Lack of Expiration Date
SSH keys do not have an expiration date, like SSL/TLS certificates do, which increases the risk of an SSH key pair becoming mismanaged. The longer a key pair is in existence, the easier it is to not continue protecting it as new keys are created. Older keys are less likely to be rotated too, as system administrators may not know the purpose behind a key. Another issue posed by the lack of expiration date is that when team members leave the organization, they may still have access to their key, allowing them to access any data they could access while at the company. Deletion of older keys also rarely occurs, as system administrators fear they will block important access if they delete the key pair.
If an employee leaves the organization, they tend to leave behind a single key, leading to a key pair that cannot be used. Users can also lose their keys, causing more issues when attempting to delete them. As before, system administrators are hesitant to get rid of keys they do not know the purpose of, especially since it could interrupt critical systems.
As an organization operates over the years, more and more keys are created. With so many keys created, it becomes difficult to track and manage the keys in circulation. This opens the door to attackers to compromise keys, as every single key likely cannot be accounted for.
SSH-based attacks are becoming more prevalent every day. Threat actors can leverage compromised private keys and impersonate administrators, modify encrypted traffic, read encrypted traffic, and access material not meant for unauthorized individuals. If an attacker gained access to the remote systems of an organization, they could modify data, delete data, steal data, implement malware, or disrupt critical systems operations.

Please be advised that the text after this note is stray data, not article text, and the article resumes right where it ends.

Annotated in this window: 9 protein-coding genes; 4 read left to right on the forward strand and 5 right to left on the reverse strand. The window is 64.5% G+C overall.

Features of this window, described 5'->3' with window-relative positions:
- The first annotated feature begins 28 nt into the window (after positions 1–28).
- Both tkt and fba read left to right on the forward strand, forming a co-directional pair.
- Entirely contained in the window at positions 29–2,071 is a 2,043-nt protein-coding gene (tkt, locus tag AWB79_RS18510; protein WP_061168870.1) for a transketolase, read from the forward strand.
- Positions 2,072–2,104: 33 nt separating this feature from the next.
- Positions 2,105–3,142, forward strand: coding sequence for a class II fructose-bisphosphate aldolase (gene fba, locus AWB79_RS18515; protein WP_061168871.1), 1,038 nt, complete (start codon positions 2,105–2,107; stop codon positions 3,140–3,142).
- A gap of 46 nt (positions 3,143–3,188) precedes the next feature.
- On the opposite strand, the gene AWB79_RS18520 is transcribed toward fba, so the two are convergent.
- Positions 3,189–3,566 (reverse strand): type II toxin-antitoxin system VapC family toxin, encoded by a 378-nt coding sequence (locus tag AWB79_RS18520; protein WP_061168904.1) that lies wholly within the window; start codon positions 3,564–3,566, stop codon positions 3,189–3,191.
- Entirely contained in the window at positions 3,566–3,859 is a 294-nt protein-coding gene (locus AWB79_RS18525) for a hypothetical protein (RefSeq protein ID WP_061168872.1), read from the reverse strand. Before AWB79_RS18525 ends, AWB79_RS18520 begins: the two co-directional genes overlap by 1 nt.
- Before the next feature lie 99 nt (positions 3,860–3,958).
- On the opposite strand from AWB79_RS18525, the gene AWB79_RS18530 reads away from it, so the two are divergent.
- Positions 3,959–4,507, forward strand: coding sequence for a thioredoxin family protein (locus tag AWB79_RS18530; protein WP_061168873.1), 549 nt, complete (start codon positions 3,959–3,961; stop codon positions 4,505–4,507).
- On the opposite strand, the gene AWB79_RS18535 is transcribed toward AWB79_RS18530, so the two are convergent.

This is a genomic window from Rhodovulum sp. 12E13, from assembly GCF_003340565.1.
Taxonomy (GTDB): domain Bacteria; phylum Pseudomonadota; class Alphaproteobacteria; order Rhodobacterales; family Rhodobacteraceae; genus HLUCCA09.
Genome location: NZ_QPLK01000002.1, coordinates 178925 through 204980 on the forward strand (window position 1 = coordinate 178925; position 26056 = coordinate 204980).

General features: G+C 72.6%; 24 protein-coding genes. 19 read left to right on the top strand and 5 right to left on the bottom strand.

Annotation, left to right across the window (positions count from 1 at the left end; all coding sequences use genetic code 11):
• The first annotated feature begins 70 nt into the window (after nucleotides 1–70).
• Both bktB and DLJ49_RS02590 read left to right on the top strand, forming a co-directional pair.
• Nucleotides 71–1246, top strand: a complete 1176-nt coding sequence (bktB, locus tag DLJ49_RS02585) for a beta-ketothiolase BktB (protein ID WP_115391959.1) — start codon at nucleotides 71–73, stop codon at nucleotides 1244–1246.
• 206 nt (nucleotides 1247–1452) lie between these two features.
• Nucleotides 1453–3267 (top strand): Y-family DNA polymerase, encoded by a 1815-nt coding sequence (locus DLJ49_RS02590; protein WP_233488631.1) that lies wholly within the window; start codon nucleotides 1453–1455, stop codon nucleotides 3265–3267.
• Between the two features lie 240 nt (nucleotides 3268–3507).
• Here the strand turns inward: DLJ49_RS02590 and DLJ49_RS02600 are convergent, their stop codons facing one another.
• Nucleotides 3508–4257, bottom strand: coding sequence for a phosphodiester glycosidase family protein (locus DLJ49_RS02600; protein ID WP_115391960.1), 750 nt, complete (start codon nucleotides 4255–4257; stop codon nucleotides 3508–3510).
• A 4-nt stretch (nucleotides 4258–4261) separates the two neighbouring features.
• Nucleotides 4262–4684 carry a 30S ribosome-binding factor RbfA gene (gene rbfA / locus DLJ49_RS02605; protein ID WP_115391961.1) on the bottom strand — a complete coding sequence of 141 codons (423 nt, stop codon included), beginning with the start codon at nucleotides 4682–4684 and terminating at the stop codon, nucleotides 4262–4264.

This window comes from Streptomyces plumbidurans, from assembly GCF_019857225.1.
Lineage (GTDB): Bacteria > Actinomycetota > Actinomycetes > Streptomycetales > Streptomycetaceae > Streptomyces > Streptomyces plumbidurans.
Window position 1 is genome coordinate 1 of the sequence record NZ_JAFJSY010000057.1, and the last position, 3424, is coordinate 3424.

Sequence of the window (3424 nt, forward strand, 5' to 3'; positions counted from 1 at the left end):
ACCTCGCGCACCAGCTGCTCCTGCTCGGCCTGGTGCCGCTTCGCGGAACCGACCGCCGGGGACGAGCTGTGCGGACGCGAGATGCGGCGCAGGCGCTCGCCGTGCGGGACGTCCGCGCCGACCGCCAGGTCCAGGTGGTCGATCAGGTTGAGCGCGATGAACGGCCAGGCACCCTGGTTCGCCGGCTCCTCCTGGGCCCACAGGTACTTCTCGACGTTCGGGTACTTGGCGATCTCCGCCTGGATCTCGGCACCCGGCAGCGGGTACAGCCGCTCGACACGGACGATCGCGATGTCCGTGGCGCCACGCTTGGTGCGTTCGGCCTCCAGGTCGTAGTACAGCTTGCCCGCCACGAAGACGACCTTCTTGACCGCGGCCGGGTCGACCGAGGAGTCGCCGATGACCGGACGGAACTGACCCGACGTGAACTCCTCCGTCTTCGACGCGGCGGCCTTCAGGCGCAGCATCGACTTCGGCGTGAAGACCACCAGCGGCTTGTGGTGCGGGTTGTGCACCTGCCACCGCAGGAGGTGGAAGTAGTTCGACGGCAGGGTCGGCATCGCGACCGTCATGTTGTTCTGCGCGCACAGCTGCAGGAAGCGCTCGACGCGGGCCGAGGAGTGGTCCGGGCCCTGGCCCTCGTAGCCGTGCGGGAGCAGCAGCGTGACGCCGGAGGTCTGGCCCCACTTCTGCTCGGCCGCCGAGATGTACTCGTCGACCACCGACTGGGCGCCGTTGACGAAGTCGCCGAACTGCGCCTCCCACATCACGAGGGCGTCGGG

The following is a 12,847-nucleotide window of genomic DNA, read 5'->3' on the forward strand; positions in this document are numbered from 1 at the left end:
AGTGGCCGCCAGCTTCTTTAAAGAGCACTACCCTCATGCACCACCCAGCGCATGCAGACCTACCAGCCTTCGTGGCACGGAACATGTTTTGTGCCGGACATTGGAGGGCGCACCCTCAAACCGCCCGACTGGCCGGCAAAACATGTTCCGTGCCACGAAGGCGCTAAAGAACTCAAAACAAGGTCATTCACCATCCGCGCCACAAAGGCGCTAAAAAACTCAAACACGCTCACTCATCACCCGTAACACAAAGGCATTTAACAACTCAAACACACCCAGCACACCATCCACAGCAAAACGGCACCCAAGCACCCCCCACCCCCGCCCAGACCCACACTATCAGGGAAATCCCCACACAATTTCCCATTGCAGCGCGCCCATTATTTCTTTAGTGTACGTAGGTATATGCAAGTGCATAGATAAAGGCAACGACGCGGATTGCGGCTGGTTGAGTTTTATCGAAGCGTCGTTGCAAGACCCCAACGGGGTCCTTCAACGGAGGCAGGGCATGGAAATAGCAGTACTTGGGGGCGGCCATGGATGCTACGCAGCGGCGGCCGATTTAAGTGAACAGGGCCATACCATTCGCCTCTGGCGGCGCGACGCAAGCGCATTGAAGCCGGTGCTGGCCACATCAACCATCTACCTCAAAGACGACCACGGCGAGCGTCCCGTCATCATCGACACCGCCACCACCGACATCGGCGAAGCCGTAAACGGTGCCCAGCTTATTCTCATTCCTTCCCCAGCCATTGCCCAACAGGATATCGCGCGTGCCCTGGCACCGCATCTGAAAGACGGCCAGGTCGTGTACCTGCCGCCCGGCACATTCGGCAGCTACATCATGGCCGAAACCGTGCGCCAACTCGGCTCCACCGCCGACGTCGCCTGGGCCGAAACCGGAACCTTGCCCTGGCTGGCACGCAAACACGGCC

One of the most important reasons to properly manage keys is to be compliant with security standards and regulations. Government compliance and regulation standards such as PCI-DSS, and FIPS, require organizations to keep their SSH keys well-managed. The US National Institute of Standards and Technology (NIST) released guidelines on the best ways to ensure SSH keys are properly managed in their document NIST IR 7966.
SSH key management compliance
To be compliant with standards such as PCI-DSS, HIPPA, and FIPS, there are requirements that must be met:
- Identities and SSH keys should properly managed to ensure protection of PII and other sensitive data
- Keys should be rotated when in use for a long time, and deleted if they are no longer active
- The policy of least privilege should be followed. This means that users should only have access to information they absolutely need, and nothing more. This stops attackers who steal keys from accessing the entire remote system
- Keys should be swiftly replaced in the case of loss or compromise
- Security of areas containing payment information or PII data should be especially monitored and segregated from other portions of the network
Best practices for SSH key management
The process of properly managing SSH keys is very important to do correctly. You must ensure full coverage of your organization’s keys and proper coverage of any security vulnerabilities. Following are a series of suggested best practices for proper SSH key management.
Discovery and Consolidation